A number of studies have shown the connection between stimuli and executive function. One of the most famous was conducted in 2011 and is commonly known as the “Spongebob study.” The research revealed that four-year-olds experience impaired executive function after watching the cartoon for just 10 minutes. In a separate 2011 study, researchers found that teens who are addicted to the Internet have abnormal neural pathways, which are tied to executive function.
While scientists have not yet looked at how this stress affects executive function in the long term, there’s reason to think it might. This has to do with our understanding of neuroplasticity, or how an individual’s brain changes over time depending on how that person uses it. During adolescence, each person’s brain weeds out the pathways that it uses less often in a process called neural pruning, said Gary Small, a psychiatry professor and director of the University of California, Los Angeles, Longevity Center at the Semel Institute for Neuroscience and Human Behavior. “It’s hard to imagine that the way you’re using your brain at a young age isn’t going to affect the pruning process,” he added. In other words, if you spent your youth in front of screens, it would make sense that your adult brain would be hard-wired to process information at a frenzied pace.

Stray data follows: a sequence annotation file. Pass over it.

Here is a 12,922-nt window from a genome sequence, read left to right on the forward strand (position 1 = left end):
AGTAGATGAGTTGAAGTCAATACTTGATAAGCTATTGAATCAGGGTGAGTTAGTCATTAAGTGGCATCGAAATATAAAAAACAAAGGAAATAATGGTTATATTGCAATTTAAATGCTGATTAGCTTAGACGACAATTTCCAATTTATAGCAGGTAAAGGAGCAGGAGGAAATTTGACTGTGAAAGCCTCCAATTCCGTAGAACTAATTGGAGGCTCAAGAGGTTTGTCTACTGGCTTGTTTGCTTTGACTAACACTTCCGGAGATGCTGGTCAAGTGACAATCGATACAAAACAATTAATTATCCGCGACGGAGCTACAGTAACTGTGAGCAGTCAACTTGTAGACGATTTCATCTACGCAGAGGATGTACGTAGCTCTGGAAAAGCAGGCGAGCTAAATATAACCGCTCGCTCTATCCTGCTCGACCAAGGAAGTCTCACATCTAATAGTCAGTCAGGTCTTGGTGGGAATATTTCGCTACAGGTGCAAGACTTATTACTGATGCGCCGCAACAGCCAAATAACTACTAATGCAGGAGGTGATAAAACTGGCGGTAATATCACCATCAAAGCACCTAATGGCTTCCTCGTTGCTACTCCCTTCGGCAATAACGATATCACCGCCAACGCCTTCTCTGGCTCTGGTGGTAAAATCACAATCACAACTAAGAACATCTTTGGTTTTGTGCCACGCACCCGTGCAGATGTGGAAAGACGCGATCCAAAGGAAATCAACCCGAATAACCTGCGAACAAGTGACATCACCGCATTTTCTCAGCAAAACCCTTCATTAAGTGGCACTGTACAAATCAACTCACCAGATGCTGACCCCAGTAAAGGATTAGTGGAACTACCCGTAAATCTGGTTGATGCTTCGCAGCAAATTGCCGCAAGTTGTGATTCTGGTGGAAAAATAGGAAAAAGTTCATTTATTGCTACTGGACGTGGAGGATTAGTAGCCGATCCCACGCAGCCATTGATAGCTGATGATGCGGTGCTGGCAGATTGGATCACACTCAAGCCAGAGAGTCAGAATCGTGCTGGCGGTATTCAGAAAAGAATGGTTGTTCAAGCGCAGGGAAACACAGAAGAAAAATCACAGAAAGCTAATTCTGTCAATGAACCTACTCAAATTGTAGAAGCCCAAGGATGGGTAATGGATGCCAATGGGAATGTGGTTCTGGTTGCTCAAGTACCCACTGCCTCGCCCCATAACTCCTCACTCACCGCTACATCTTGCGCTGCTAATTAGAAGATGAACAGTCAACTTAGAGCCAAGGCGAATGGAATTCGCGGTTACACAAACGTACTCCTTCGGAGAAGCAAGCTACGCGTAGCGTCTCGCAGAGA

But Daniel Willingham, psychology professor at the University of Virginia in Charlottesville, says it’s still too early to draw conclusions about any long-term effects. “I don’t think there’s really good evidence that there is any fundamental change to cognition as a consequence of technology,” he said. “Anyone who says anything about the long-term effects is going to be guessing.” Conclusions found by researchers like the authors of the Spongebob study only factor in short-term impacts on executive function, Willingham said. “The thing about that study is that the measures were taken right after the kids watched the videos, so a better interpretation is that Spongebob makes you tired,” he added. If technology had changed kids’ brains, we would be seeing more impacts of the inattention in places other than in classroom behavior, Willingham said. “You'd predict a significant dive in standardized test scores over the time frame you're guessing kids have been heavy users of digital technology,” he said. The data just doesn’t reflect that so, the jury is still out when it comes to technology’s long-term effects on the brain.
Still, in the short term, kids are having trouble paying attention in school. Eyes flit to screens and fingers gravitate toward keyboards before, during, and after lessons. “It’s a big problem if the only way teachers can get students’ attention is through song and dance,” Willingham said.
Educators are incorporating iPads and computers into STEM curricula because they present options for different skills and ways of learning. “Sometimes [iPad and computer] games can help students’ visual-spatial perception and processing speed, and that can be an advantage,” Small said. For example, he mentioned one study that found that surgeons that play videogames more often make fewer errors in the operating room. Another study used a computer game called NeuroRacer that actually increased adult subjects’ ability to multitask.